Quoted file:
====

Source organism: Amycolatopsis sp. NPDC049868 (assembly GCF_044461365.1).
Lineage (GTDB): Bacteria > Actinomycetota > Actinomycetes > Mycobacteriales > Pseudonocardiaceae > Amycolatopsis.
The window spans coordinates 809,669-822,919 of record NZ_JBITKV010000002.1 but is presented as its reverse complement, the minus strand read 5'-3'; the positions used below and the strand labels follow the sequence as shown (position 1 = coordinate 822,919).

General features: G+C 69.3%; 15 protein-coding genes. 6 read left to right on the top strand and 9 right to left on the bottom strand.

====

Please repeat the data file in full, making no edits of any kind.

Source organism: Amycolatopsis sp. NPDC049868 (assembly GCF_044461365.1).
Lineage (GTDB): Bacteria > Actinomycetota > Actinomycetes > Mycobacteriales > Pseudonocardiaceae > Amycolatopsis.
The window spans coordinates 809,669-822,919 of record NZ_JBITKV010000002.1 but is presented as its reverse complement, the minus strand read 5'-3'; the positions used below and the strand labels follow the sequence as shown (position 1 = coordinate 822,919).

General features: G+C 69.3%; 15 protein-coding genes. 6 read left to right on the top strand and 9 right to left on the bottom strand.